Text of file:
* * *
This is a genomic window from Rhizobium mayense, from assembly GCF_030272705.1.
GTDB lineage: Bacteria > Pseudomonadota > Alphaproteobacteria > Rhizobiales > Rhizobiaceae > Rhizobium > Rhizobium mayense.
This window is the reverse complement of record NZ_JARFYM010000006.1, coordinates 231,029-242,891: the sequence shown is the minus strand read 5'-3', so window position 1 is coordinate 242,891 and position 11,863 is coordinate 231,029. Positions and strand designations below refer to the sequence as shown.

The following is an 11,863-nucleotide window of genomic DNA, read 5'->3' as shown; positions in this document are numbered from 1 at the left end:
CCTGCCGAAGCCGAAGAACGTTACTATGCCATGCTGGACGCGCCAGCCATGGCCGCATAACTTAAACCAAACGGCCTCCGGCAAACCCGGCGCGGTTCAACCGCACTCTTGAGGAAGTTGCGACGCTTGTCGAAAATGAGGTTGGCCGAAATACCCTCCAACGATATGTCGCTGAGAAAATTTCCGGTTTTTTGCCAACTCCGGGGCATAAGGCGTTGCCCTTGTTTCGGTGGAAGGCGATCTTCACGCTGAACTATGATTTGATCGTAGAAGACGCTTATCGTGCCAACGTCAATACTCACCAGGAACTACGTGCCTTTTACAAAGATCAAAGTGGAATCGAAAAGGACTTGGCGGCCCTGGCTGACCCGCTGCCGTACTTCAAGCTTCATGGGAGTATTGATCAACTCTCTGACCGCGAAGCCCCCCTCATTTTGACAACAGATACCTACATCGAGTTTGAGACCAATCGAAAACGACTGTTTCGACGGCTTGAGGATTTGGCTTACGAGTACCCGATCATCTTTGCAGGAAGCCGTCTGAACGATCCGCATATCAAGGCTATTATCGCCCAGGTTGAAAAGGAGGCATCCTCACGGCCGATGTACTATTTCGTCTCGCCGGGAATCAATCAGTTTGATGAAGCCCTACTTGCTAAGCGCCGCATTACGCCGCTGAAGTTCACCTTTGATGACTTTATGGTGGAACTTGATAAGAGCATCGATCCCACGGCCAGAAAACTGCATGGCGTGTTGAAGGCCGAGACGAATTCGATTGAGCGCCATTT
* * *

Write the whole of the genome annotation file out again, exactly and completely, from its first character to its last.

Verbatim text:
This is a genomic window from Rhizobium mayense, from assembly GCF_030272705.1.
GTDB lineage: Bacteria > Pseudomonadota > Alphaproteobacteria > Rhizobiales > Rhizobiaceae > Rhizobium > Rhizobium mayense.
This window is the reverse complement of record NZ_JARFYM010000006.1, coordinates 231,029-242,891: the sequence shown is the minus strand read 5'-3', so window position 1 is coordinate 242,891 and position 11,863 is coordinate 231,029. Positions and strand designations below refer to the sequence as shown.

The following is an 11,863-nucleotide window of genomic DNA, read 5'->3' as shown; positions in this document are numbered from 1 at the left end:
CCTGCCGAAGCCGAAGAACGTTACTATGCCATGCTGGACGCGCCAGCCATGGCCGCATAACTTAAACCAAACGGCCTCCGGCAAACCCGGCGCGGTTCAACCGCACTCTTGAGGAAGTTGCGACGCTTGTCGAAAATGAGGTTGGCCGAAATACCCTCCAACGATATGTCGCTGAGAAAATTTCCGGTTTTTTGCCAACTCCGGGGCATAAGGCGTTGCCCTTGTTTCGGTGGAAGGCGATCTTCACGCTGAACTATGATTTGATCGTAGAAGACGCTTATCGTGCCAACGTCAATACTCACCAGGAACTACGTGCCTTTTACAAAGATCAAAGTGGAATCGAAAAGGACTTGGCGGCCCTGGCTGACCCGCTGCCGTACTTCAAGCTTCATGGGAGTATTGATCAACTCTCTGACCGCGAAGCCCCCCTCATTTTGACAACAGATACCTACATCGAGTTTGAGACCAATCGAAAACGACTGTTTCGACGGCTTGAGGATTTGGCTTACGAGTACCCGATCATCTTTGCAGGAAGCCGTCTGAACGATCCGCATATCAAGGCTATTATCGCCCAGGTTGAAAAGGAGGCATCCTCACGGCCGATGTACTATTTCGTCTCGCCGGGAATCAATCAGTTTGATGAAGCCCTACTTGCTAAGCGCCGCATTACGCCGCTGAAGTTCACCTTTGATGACTTTATGGTGGAACTTGATAAGAGCATCGATCCCACGGCCAGAAAACTGCATGGCGTGTTGAAGGCCGAGACGAATTCGATTGAGCGCCATTT